If it's not sales, profits, or credibility that allow biofuel company KiOR (NASDAQOTH:KIORQ) to sport such a high market cap, then what exactly is it? Other highly profitable biofuel companies such as Renewable Energy Group (NASDAQ:REGI) and Green Plains Renewable Energy (NASDAQ:GPRE) show nowhere near as high of valuations. While shares of KiOR are down around 80% since its IPO, it still may have a long way to go in order to justify its valuation.
KiOR reported its third-quarter results on Nov. 7. Revenue was $720,000 compared to $239,000 in the second quarter. Cost of revenue was $19.5 million, and net loss was $43.1 million compared to $27 million a year ago.
Fuel production is starting to pick up. It produced 323,841 gallons in the quarter, finally reaching the 300,000 to 500,000 gallon range it predicted (and missed by 75%) for the second quarter. Production for July and August saw an average of 86,199 gallons. For September, it grew to 151,443 gallons. For October, it grew again to 167,087 gallons.
KiOR is forecasting over 1 million gallons in total production for the full year. At that level, it actually works out to a small sequential drop in gallons produced for November and December at 161,869 gallons each month. KiOR hopes to continue to ramp up production and add a second facility which together should allow it to become cash-flow breakeven in 2015.
In the conference call, CFO John H. Karnes stated, "We're not in a position to provide any forward-looking information at all for 2014 at this point." This makes it difficult to value KiOR based on 2014 when the company itself won't give any guidance.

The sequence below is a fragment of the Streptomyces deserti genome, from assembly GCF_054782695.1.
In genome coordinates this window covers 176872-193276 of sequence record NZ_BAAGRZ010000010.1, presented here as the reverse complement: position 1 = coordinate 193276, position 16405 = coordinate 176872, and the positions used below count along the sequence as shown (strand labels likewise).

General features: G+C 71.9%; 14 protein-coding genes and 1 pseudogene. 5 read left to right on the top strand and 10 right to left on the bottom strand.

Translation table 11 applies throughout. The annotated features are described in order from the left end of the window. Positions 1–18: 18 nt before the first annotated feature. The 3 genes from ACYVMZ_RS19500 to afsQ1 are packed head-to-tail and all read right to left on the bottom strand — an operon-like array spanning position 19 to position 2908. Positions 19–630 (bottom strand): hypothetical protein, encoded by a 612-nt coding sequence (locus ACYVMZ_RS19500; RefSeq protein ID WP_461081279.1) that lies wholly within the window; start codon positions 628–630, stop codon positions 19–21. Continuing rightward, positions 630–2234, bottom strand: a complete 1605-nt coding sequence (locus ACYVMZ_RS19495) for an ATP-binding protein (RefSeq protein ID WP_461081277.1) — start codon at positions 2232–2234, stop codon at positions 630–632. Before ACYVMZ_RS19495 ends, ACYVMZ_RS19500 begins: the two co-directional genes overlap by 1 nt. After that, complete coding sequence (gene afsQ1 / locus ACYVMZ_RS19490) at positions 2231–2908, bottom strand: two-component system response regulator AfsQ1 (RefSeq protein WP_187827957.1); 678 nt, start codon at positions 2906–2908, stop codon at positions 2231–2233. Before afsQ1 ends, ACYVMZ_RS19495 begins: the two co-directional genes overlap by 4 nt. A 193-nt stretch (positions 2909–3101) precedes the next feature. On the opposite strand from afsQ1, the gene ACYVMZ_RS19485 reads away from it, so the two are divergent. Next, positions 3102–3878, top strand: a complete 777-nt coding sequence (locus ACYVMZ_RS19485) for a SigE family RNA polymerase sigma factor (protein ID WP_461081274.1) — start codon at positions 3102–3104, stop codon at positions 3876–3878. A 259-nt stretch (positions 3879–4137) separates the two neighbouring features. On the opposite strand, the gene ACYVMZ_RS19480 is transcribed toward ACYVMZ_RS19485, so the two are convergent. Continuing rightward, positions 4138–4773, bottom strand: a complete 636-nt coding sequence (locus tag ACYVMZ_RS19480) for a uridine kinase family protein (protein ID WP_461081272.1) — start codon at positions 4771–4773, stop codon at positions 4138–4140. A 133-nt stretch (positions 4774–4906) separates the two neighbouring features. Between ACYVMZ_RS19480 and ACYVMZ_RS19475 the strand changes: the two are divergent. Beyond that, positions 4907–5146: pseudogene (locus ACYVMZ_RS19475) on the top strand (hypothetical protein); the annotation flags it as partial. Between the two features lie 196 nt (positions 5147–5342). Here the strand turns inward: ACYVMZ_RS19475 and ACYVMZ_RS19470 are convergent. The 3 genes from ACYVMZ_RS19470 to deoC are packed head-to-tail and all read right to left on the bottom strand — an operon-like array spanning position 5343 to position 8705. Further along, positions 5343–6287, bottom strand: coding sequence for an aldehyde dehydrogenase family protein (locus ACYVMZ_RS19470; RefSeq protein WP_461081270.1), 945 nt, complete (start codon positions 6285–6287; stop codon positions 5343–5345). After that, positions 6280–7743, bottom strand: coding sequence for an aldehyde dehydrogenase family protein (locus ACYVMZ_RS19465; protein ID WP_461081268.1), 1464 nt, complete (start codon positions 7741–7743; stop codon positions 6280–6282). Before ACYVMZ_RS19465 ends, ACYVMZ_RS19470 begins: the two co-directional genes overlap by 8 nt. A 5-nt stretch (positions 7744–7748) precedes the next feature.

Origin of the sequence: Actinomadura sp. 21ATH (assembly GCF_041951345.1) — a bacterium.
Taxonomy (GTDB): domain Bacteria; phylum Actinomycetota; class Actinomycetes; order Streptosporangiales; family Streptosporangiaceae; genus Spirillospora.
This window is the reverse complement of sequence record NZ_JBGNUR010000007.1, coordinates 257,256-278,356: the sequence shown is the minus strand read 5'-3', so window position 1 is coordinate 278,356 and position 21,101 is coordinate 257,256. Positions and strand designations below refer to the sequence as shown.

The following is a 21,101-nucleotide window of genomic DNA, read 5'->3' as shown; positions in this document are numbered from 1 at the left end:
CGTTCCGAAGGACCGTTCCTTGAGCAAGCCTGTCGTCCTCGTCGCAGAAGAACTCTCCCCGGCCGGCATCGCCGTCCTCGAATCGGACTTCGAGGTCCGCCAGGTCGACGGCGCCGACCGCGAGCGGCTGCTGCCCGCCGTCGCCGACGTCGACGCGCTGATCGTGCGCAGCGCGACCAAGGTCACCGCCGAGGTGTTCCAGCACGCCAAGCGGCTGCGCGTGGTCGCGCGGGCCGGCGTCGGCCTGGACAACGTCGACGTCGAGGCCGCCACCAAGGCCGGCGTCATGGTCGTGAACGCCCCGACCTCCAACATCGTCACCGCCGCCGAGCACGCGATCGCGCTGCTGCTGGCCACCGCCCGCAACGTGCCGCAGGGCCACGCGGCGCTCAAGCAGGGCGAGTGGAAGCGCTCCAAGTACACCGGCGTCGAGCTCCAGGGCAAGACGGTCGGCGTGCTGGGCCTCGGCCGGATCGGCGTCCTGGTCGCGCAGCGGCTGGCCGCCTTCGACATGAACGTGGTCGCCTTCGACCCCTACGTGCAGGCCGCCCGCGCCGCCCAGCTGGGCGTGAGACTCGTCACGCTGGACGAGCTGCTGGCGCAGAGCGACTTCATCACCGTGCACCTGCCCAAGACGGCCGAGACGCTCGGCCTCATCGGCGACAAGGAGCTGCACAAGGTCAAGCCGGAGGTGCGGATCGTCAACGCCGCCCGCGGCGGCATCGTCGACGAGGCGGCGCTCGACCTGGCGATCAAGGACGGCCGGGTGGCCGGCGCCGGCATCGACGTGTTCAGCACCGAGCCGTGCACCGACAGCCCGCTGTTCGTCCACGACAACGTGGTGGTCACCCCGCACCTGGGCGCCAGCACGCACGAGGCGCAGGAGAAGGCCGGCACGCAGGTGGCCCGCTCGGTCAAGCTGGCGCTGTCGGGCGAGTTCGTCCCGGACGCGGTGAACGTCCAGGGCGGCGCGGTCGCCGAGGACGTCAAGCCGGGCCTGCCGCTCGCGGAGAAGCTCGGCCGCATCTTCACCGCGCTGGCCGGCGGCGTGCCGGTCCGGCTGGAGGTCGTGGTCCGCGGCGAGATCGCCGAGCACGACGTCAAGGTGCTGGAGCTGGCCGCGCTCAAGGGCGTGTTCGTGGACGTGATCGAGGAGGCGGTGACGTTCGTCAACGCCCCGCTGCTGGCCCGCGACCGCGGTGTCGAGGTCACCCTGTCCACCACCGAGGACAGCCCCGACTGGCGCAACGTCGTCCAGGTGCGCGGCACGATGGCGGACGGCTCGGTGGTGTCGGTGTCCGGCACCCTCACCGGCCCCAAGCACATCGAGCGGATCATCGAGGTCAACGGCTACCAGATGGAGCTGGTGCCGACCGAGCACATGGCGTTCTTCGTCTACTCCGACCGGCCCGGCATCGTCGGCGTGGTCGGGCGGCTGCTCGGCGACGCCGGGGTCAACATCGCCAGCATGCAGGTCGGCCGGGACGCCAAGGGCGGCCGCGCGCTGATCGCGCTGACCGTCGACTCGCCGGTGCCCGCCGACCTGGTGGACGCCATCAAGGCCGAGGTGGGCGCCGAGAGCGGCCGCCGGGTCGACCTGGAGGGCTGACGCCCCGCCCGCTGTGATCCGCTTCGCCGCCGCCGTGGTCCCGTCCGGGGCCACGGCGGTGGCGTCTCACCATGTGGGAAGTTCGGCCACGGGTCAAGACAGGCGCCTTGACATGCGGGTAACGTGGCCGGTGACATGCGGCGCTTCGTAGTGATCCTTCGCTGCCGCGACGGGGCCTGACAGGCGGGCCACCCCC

Cash-flow breakeven to 2015, if it even achieves it, gives you some sort of starting point. In the conference call, Karnes gave the converted total share count for the company of around 180 million shares. This brings the current market cap well over $400 million.
Compare the $400 million market cap to Renewable Energy Group and Green Plains Renewable Energy. These two companies don't just "hope" to one day break even. They are both making money now as you read this article. Both companies have market caps in the $400 million range, only a bit higher than KiOR.
Renewable Energy Group last reported its results on Nov. 5. Not only was it nicely profitable with a net income of $78 million, but it produced 57 million gallons. 57 million gallons seems like pie in the sky compared to just over 300,000 for KiOR. While it's possible KiOR may expand enough to one day surpass Renewable Energy Group in both gallons produced quarterly and even profits, it will take a massive amount of production ramp-up. The current market cap appears to be already pricing in an enormous production increase.
For Green Plains Renewable Energy, it's a similar story. The company reported its results on Oct 29. It produced 176.8 million gallons of fuel. Its EPS was $0.28 for the quarter, and it began to pay a small dividend of $0.04 per share. CEO Todd Becker stated they believe they are positioned to accelerate their growth plans. This means Green Plains Renewable Energy's stock price likely reflects not only current earnings and even a dividend, but it also reflects a degree of growth speculation as well. It seems difficult at best to come up with a scenario as to how KiOR should be priced similarly in market cap to Green Plains Renewable Energy.
Foolish final thoughts
KiOR may one day prove to be enormously successful, but its market cap already prices in at least a large degree of that success. Consider watching from the sidelines as things progress. If the price gets cheaper, and at the same time operations ramp up production to meaningful levels, KiOR may prove to be a great investment at that time. Until then, there are other biofuel companies such as Renewable Energy Group and Green Plains Renewable Energy that might offer similar potential only with far less valuation risk.
Nickey Friedman has no position in any stocks mentioned. The Motley Fool has no position in any of the stocks mentioned. Try any of our Foolish newsletter services free for 30 days. We Fools may not all hold the same opinions, but we all believe that considering a diverse range of insights makes us better investors. The Motley Fool has a disclosure policy.